AA: That’s great to hear. I was actually gonna ask you earlier when you were introducing yourself and talking about your current family, is your marriage legal? Is same-sex marriage allowed?
OK: No. Same-sex marriage is explicitly outlawed. Same-sex relationships, same-sex affection, living together, all of these things are explicitly outlawed.
AA: Affection? You can’t hold hands in public?
OK: You can’t hold hands. But strangely enough, same-sex identity – I guess that’s not strange because how do you legislate against identity, although the US seems to be doing a really good job with that with transgender people–
AA: That’s true.
OK: But same-sex identity is not criminalized but same-sex affection, same-sex relationships, same-sex marriage absolutely… in fact the law, the most recent one that was passed in 2014 by one of our more progressive presidents, allegedly, is called the Same Sex Marriage Prohibition Act. Never mind that nobody in Nigeria has ever actually tried to organize for the right to marry, it’s very fascinating. It’s like we have more pressing problems. Because marriage is inviting the state into your relationship, right, but if you’re organizing within a state that’s actively hostile to your existence, you don’t want to invite the state into your relationship. Especially when you can have ceremonies around your commitment, around your love that don’t involve the state and are just as valid.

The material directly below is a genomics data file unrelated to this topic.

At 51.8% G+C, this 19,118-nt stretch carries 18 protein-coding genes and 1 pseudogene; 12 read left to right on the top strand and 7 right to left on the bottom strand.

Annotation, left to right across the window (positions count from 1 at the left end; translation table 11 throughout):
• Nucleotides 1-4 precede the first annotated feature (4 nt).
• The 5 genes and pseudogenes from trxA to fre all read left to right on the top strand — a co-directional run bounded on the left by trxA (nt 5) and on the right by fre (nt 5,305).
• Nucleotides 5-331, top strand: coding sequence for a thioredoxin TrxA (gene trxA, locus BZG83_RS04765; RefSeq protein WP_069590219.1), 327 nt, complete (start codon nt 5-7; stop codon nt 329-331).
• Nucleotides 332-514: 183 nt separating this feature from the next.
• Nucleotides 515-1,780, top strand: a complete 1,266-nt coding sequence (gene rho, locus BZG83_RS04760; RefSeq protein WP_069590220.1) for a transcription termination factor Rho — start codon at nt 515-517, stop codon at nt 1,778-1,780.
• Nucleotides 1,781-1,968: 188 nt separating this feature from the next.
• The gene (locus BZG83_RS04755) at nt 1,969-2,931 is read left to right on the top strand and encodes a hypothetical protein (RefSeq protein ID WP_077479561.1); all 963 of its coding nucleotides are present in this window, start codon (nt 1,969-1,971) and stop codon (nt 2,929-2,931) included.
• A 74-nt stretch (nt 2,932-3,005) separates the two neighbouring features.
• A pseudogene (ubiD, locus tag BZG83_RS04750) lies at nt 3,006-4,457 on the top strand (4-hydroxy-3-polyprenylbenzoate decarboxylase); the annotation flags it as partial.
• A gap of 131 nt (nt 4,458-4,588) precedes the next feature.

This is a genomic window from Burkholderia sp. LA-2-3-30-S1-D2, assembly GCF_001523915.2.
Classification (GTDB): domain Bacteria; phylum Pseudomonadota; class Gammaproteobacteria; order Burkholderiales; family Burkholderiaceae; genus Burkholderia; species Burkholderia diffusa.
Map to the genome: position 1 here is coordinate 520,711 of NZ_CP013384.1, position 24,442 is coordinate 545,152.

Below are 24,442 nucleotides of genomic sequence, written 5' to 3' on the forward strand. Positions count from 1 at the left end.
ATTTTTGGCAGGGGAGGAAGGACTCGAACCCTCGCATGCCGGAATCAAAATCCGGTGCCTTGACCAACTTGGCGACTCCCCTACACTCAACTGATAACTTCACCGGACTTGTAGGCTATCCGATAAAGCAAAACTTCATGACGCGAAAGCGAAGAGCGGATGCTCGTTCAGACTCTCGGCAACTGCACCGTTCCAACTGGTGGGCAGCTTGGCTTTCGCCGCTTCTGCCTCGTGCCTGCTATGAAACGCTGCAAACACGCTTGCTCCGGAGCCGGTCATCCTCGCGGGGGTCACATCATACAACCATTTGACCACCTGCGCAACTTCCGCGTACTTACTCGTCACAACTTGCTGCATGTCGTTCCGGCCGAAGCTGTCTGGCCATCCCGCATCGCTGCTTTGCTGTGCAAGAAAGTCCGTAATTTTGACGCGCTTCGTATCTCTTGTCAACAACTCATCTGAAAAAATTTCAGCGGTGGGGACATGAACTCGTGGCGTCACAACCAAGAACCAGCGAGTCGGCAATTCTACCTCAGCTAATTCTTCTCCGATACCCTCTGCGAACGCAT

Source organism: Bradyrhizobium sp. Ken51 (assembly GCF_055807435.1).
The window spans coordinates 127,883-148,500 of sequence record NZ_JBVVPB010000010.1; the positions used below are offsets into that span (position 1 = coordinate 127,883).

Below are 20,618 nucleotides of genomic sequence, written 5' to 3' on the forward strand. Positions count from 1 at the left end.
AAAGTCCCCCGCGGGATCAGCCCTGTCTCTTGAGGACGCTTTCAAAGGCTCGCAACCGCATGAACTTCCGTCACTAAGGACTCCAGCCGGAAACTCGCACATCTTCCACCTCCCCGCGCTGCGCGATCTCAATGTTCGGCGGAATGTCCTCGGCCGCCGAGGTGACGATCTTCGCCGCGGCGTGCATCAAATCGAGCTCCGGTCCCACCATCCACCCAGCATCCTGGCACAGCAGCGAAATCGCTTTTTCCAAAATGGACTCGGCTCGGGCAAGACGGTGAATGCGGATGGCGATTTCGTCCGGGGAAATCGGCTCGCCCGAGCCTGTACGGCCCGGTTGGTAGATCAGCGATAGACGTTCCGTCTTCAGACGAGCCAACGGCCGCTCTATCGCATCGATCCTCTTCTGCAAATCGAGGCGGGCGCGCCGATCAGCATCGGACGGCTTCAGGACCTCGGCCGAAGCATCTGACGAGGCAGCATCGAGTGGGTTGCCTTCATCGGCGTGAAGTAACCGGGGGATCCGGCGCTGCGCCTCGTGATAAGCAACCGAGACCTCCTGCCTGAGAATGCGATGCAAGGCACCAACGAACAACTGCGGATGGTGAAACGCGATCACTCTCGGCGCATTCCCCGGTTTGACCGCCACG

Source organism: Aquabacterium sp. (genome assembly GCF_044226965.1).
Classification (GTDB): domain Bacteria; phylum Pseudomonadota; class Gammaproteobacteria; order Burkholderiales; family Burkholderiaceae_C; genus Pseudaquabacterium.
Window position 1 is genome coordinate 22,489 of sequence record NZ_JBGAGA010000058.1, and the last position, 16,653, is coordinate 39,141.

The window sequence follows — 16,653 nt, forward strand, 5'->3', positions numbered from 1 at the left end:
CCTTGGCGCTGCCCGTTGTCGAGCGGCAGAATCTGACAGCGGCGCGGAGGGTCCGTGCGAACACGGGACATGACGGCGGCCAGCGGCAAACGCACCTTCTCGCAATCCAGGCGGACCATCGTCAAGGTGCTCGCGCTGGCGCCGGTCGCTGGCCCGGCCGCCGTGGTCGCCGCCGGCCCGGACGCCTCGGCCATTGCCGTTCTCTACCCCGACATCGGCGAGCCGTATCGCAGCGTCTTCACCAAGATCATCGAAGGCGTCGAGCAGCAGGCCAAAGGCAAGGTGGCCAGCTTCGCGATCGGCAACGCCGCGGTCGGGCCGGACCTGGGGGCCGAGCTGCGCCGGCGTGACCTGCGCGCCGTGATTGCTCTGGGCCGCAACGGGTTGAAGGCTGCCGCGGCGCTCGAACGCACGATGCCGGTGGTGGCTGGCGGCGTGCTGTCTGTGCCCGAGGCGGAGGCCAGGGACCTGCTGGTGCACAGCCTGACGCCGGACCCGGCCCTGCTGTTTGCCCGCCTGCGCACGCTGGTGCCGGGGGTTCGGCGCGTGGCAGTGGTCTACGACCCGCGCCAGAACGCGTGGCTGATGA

AA: I see. But do you have things that, I just know that based on the movement here in the US, that a union that’s recognized by the state enables or unlocks a lot of civil rights that you don’t have otherwise. Like even visitation rights in a hospital, or property rights, inheritance rights, rights to children, if you have a legally recognized marriage by the state, it does make a difference. Is that not the case there?